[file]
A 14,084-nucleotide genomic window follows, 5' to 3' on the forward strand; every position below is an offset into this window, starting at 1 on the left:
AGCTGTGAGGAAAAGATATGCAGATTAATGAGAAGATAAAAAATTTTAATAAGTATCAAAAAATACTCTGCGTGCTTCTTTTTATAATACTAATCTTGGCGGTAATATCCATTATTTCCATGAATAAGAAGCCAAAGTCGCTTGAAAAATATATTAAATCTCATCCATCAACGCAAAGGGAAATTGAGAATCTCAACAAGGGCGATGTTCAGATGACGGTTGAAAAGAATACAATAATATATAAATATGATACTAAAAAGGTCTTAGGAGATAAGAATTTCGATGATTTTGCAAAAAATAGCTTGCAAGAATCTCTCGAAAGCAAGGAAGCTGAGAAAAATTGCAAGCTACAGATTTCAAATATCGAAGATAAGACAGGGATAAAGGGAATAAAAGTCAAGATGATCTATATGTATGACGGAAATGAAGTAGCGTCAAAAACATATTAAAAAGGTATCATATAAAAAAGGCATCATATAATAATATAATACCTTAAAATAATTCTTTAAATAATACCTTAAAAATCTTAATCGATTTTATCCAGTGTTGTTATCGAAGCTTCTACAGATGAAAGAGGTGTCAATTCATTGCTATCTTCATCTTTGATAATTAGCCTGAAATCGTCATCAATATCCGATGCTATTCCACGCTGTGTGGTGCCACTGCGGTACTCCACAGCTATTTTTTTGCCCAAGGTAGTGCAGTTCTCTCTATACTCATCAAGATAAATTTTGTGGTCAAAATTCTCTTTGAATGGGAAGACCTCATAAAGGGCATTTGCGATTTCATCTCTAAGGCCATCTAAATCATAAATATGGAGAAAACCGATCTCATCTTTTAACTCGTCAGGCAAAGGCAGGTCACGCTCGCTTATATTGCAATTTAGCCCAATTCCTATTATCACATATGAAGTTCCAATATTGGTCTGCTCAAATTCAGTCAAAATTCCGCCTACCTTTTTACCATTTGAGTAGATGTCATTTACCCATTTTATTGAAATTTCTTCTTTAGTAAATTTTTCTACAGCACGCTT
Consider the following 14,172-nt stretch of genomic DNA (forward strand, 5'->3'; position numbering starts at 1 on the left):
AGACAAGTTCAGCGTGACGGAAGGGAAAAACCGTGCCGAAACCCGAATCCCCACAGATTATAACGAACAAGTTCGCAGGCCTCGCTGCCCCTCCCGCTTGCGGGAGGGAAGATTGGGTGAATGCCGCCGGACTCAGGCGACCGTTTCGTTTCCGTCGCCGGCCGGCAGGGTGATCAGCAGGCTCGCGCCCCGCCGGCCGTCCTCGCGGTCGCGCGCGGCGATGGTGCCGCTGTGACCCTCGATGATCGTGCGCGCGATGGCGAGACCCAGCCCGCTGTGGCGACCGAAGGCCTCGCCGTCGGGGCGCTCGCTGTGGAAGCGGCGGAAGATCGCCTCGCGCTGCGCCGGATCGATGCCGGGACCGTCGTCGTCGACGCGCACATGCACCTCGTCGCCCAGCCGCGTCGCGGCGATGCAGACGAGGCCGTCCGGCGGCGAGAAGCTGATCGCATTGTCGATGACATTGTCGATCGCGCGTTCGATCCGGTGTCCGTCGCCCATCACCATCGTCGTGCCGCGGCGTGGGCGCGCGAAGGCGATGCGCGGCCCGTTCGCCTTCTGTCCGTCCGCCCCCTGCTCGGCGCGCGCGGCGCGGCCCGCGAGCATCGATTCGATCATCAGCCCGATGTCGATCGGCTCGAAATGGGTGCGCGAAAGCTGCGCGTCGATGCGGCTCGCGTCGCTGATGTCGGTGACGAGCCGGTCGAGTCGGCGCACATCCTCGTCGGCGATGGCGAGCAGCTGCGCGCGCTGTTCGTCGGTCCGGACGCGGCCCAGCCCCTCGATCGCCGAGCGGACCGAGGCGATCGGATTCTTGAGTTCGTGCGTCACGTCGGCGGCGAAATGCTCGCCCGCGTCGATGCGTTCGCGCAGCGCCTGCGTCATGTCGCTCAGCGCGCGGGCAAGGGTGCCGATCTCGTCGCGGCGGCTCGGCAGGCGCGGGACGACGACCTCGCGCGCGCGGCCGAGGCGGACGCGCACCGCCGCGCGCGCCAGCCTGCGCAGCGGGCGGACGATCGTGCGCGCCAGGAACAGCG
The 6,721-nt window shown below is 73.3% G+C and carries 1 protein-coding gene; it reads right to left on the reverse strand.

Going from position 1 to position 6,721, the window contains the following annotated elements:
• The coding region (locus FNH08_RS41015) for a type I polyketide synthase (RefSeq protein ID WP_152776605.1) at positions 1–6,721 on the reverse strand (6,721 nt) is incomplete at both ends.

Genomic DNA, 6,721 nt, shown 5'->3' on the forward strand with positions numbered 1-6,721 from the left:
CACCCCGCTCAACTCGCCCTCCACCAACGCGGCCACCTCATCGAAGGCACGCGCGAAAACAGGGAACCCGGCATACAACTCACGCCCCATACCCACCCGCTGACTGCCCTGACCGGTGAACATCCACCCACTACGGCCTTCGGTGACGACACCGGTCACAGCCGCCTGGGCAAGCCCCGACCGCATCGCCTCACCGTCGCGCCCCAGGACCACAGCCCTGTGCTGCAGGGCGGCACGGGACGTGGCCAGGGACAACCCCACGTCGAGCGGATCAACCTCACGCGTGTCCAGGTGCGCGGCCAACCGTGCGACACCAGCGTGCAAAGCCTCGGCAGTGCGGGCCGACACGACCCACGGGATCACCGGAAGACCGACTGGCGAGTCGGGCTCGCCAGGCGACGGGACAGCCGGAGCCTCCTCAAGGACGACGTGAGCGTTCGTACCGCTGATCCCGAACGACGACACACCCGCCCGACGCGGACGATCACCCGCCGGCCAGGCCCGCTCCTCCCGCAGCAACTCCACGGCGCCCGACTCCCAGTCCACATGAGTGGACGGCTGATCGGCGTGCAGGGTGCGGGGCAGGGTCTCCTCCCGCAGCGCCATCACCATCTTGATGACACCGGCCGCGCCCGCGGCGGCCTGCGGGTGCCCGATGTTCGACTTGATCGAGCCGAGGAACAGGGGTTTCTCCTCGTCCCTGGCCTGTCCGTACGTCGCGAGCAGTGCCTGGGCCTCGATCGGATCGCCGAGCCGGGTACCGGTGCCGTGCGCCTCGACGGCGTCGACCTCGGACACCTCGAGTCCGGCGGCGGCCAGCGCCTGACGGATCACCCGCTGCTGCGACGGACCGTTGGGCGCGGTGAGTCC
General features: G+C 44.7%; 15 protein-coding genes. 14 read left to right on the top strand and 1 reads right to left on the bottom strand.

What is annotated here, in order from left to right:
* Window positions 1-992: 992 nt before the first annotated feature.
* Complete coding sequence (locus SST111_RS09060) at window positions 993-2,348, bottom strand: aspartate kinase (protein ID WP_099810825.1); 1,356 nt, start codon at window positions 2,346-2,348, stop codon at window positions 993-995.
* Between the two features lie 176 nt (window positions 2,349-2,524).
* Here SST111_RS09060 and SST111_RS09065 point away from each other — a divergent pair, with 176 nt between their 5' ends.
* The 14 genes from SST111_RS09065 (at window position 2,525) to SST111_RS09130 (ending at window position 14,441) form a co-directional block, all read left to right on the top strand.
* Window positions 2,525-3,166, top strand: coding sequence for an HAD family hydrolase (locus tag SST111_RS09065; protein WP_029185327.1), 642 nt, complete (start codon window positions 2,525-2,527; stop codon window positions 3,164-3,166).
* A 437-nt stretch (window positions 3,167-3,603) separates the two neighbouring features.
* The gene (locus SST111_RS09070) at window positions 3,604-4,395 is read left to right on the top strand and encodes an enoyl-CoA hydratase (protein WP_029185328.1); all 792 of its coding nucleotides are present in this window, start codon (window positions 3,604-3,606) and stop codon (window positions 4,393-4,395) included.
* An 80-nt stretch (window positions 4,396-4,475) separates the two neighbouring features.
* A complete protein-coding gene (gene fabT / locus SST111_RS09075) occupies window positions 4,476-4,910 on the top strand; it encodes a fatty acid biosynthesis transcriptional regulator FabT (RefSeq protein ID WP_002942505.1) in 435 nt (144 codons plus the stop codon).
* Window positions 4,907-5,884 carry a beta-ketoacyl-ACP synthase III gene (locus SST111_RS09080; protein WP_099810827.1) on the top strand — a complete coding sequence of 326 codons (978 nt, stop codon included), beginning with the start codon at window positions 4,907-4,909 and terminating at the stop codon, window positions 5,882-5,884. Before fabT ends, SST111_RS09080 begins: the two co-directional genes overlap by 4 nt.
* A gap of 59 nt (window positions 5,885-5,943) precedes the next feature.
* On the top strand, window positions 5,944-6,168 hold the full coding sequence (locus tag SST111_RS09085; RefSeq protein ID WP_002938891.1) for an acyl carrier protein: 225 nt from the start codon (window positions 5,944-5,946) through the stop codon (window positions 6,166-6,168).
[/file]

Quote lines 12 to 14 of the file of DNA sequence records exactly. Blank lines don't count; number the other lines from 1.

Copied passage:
* Window positions 1-992: 992 nt before the first annotated feature.
* Complete coding sequence (locus SST111_RS09060) at window positions 993-2,348, bottom strand: aspartate kinase (protein ID WP_099810825.1); 1,356 nt, start codon at window positions 2,346-2,348, stop codon at window positions 993-995.
* Between the two features lie 176 nt (window positions 2,349-2,524).